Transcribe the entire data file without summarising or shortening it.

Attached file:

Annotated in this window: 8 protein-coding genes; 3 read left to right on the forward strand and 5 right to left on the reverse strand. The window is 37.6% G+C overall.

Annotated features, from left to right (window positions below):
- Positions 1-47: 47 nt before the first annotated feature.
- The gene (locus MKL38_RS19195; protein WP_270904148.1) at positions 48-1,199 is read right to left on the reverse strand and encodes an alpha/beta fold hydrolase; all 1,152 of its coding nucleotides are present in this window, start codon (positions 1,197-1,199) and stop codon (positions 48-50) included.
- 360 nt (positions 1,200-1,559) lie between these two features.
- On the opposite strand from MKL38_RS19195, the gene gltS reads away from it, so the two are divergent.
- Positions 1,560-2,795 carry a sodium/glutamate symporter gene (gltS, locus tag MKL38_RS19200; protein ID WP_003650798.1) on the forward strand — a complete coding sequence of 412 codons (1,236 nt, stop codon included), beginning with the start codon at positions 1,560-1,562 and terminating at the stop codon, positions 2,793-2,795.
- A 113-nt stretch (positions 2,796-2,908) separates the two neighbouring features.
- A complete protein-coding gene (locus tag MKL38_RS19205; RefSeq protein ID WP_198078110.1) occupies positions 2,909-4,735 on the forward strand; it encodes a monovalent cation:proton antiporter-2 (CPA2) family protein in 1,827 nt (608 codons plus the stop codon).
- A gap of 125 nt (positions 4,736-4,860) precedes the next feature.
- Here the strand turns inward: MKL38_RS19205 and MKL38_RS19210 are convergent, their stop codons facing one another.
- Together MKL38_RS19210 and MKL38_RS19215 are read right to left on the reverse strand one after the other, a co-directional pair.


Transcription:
Annotated in this window: 8 protein-coding genes; 3 read left to right on the forward strand and 5 right to left on the reverse strand. The window is 37.6% G+C overall.

Annotated features, from left to right (window positions below):
- Positions 1-47: 47 nt before the first annotated feature.
- The gene (locus MKL38_RS19195; protein WP_270904148.1) at positions 48-1,199 is read right to left on the reverse strand and encodes an alpha/beta fold hydrolase; all 1,152 of its coding nucleotides are present in this window, start codon (positions 1,197-1,199) and stop codon (positions 48-50) included.
- 360 nt (positions 1,200-1,559) lie between these two features.
- On the opposite strand from MKL38_RS19195, the gene gltS reads away from it, so the two are divergent.
- Positions 1,560-2,795 carry a sodium/glutamate symporter gene (gltS, locus tag MKL38_RS19200; protein ID WP_003650798.1) on the forward strand — a complete coding sequence of 412 codons (1,236 nt, stop codon included), beginning with the start codon at positions 1,560-1,562 and terminating at the stop codon, positions 2,793-2,795.
- A 113-nt stretch (positions 2,796-2,908) separates the two neighbouring features.
- A complete protein-coding gene (locus tag MKL38_RS19205; RefSeq protein ID WP_198078110.1) occupies positions 2,909-4,735 on the forward strand; it encodes a monovalent cation:proton antiporter-2 (CPA2) family protein in 1,827 nt (608 codons plus the stop codon).
- A gap of 125 nt (positions 4,736-4,860) precedes the next feature.
- Here the strand turns inward: MKL38_RS19205 and MKL38_RS19210 are convergent, their stop codons facing one another.
- Together MKL38_RS19210 and MKL38_RS19215 are read right to left on the reverse strand one after the other, a co-directional pair.